by James Ketterer, PharmD Candidate
University of Arizona College of Pharmacy
A Low Carbohydrate High Fat diet (defined as either less than 26% of total energy intake coming from carbohydrates or less than 130 grams of carbohydrates per day) may not be the best dietary choice for everyone. Defined as either less than 26% of total energy intake coming from carbohydrates or less than 130 grams of carbohydrates per day. It has, however, been shown to be as safe and effective, if not more so, than High Carbohydrate Low Fat diets, for people with high cholesterol, diabetes, and non-alcoholic fatty liver disease. In fact, clinical studies have shown that Low Carbohydrate High Fat (LCHF) diets effectively lower blood sugar, triglycerides, insulin, and saturated fat. They also can help reduce blood pressure and weight and even increase levels of good cholesterol which could eliminate the need for damaging cholesterol medicines.
Reducing Hunger, Lowering Daily Calories
LCHF diets inherently increase the relative amount of protein and fat consumed per day. These diets are primarily made up of leafy green vegetables, nuts, fish, eggs, seeds, unprocessed meats, dairy, and plant oils. While it may seem counter-intuitive that consuming more fatty foods would cause weight loss, this is not the case. LCHF diets have been known to decrease hunger resulting in an overall decrease in daily caloric intake. It has also been proposed that LCHF diets provide a specific metabolic advantage by encouraging ketosis and ketone burning. This doesn’t go without scrutiny as LCHF is often referenced as a fad diet. As with all lifestyle and diet changes, we strongly encourage any such changes to be done under the supervision of a physician..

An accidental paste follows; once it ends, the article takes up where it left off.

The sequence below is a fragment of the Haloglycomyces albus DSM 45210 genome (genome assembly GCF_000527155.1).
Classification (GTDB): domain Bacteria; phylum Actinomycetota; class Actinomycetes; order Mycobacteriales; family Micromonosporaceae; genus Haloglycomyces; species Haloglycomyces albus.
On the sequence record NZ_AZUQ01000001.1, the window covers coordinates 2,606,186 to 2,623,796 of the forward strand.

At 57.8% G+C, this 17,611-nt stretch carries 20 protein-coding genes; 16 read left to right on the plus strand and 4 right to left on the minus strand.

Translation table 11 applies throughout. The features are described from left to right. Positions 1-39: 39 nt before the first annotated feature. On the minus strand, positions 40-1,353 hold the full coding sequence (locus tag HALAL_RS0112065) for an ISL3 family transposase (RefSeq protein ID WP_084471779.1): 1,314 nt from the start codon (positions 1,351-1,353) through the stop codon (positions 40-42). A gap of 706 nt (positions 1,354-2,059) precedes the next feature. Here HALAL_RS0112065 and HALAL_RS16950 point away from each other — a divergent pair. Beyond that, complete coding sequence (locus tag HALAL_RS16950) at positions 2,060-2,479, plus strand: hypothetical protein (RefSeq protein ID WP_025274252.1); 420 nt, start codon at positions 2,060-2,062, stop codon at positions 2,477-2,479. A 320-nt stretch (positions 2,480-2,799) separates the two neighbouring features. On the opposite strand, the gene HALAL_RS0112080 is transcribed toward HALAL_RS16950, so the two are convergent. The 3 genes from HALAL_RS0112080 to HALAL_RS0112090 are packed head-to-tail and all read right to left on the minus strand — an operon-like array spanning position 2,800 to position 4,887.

A 24-week clinical study looked at 363 overweight and obese patients who chose to start either a LCHF diet or a ‘low calorie, high nutritional value’ diet. In the 102 patients with Type 2 Diabetes, weight loss was significantly greater (−12.0% vs −7.0%) and their A1C and fasting blood glucose levels decreased significantly more with the LCHF diet. More patients on the LCHF diet were able to decrease or discontinue their diabetic medication as well.
A Decrease in Cardiovascular Risks
The increase in dietary fat consumption in LCHF diets has led to many misconceptions. One of the biggest concerns is risk for developing cardiovascular disease. However, several studies have shown that LCHF diets actually decrease cardiovascular risk more than HCLF diets. The increase in dietary protein has led some to worry that kidney function could be impaired. To date there has not been any evidence to suggest these negative effects occur in people with normal kidney function including diabetics. The most common side effects that do occur are fatigue, headache, and muscle cramps. Most people that experience these effects, do so within the first few weeks of adapting to the diet, then these events subside. The most common failure of all diets is lack of adherence. Studies have shown that people find it no more difficult to adhere LCHF diets than to others, and some people may even find it easier due to the hunger reducing effects.
The individual responses to dietary strategies may change from person to person, but LCHF diets have been proven to be a safe and effective option for improved health outcomes, especially in patients with metabolic syndrome.
Noakes, Timothy David and Johann Windt. “Evidence For The Prescription Of Low-Carb High-Fat Diets”. Medscape. N.p., 2017. Web. 22 Feb. 2017.
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